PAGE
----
dos. somewhere between palenque and san cristobal de las casas domingo started getting concerned that he had three americans in his car. we would drive only during daylight hours and made sure to be locked in a hotel room by sundown. despite these valiant efforts… we did in fact get pulled over by armed men.
tres. one night we were eating at a little restaurant. domingo’s meat looked a little suspicious. he saw me eyeing it and cut a piece for me to try. he said, smiling like a little kid, “coma! es carne buena!” i chewed and chewed and chewed before i realized this wasn’t normal meat. bere helped me translate hígado.
cuatro. while at a regional young adult dance for church the spanish techno version of “my heart will go on” played repeatedly. also while listening to a live band in the nealtican plaza one night we danced to mana covers and other good music… when all of a sudden they started singing “no rompas mas, mi pobre corezon!” (don’t break my heart, my achy, breaky heart…. the crowd went wild.
cinco. when i was still considered a very fresh gringa in their home, the idea of machismo was brutally shocking to me. one night at dinner domingo sat with his back literally in front of the cabinet with the silverware drawer. when he realized he needed a knife he asked his daughter who sat on the opposite side of the table to get him one (from the drawer directly behind him). she obediently got up and served her father. with my jaw dropped i laughed, and informed him the knife was behind him. i could feel the tension instantly from the women in the room (four daughters and his wife). we all waited for his reaction… he smiled. after that he didn’t ask for silverware.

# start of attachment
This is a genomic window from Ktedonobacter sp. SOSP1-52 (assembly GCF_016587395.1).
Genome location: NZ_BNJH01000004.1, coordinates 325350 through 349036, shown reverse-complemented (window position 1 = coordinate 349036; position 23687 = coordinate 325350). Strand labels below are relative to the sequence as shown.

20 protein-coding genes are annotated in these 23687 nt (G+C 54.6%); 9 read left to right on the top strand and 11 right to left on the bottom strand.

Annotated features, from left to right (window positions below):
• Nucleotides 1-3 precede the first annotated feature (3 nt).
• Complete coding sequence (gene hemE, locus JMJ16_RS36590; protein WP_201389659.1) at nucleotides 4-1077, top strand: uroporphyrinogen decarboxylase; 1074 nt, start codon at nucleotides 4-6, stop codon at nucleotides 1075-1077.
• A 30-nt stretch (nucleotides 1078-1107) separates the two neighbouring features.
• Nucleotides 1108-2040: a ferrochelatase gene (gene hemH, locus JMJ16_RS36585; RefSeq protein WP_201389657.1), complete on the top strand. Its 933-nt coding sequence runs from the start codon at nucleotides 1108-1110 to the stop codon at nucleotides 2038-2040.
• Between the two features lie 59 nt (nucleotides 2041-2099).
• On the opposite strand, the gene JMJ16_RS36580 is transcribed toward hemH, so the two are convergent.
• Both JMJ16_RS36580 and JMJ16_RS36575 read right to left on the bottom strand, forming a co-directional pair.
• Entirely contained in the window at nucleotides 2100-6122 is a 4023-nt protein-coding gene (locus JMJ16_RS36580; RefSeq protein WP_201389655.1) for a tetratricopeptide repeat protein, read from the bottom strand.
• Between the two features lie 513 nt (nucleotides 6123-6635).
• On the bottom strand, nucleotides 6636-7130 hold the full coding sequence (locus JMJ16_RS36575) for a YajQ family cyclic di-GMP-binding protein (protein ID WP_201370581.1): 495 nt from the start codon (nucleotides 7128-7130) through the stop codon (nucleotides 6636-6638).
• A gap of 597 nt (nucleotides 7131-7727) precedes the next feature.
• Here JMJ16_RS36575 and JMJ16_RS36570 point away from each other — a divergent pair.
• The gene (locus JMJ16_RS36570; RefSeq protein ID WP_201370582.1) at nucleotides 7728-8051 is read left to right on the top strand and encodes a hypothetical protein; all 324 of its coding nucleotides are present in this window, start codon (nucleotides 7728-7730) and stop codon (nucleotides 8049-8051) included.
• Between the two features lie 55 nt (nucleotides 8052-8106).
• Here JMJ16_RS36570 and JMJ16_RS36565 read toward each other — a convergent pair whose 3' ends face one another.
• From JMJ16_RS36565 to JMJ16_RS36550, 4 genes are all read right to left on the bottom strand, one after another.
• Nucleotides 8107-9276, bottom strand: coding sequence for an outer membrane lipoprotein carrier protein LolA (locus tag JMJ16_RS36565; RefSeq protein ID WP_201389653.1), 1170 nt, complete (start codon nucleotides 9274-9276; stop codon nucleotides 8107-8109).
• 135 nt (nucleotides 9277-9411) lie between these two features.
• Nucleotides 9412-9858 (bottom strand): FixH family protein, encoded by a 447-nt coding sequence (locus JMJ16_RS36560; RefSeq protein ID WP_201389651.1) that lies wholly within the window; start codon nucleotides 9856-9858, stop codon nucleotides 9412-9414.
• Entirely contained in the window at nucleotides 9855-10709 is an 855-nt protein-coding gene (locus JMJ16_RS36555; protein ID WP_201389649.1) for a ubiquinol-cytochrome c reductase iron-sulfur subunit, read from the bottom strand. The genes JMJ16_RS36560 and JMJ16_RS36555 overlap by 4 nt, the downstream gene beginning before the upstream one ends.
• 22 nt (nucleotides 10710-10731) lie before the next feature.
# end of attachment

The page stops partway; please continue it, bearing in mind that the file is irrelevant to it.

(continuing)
seis. bere and i tried out a taco stand one day near the paved road by the combi stop. we tried them out and as i ate them i realized these weren’t just ordinary tacos! they were amazing!! we asked the guys what was in them. “casi puro carne” was the response…. almost all meat!? we pressed and finally the answer came… brains, stomach, tongue…. i actually finished my tacos, but did not return.
siete. one weekend bere, (e)steve, selene and i wanted to get away. alcapulco sounded like a nice enough locale. we packed up and grabbed a combi that dumped us in the puebla bus terminal in the middle of the night. little did we know we were heading to a vacation spot on a mexican holiday weekend. our cab driver found us one of the last hotel openings. i drew the short straw and shared a bed with (e)steve (don’t tell byu). our hotel lost water when we came back from the beach covered in sand. and when we buried (e)steve in the sand my hand came within inches of a hypodermic needle.
ocho. when boys like girls and come calling they do a whistle for you. apparently knocking on the door is too big of a hassle! after ignoring several love whistles my host family, taught me the ways of mexican wooing. i still would feign ignorance.
nuevo. i was kissed in a cholula plaza. the phrase “no te vayas” has a whole new meaning after that! it’s not just something people say with an enormous amount of make up and fake eye-lashes on a telenovela!
diez. we threw our host families an american thanksgiving dinner. ingredients were a little difficult to come by. i made pumpkin pie (from scratch) and was impressed with myself when it actually tasted like pumpkin pie. i also made stuffing from scratch. i left the bravery to bere, who, with (e)steve killed and bled and cooked a turkey for our meal!
did i mention the volcano erupted that night?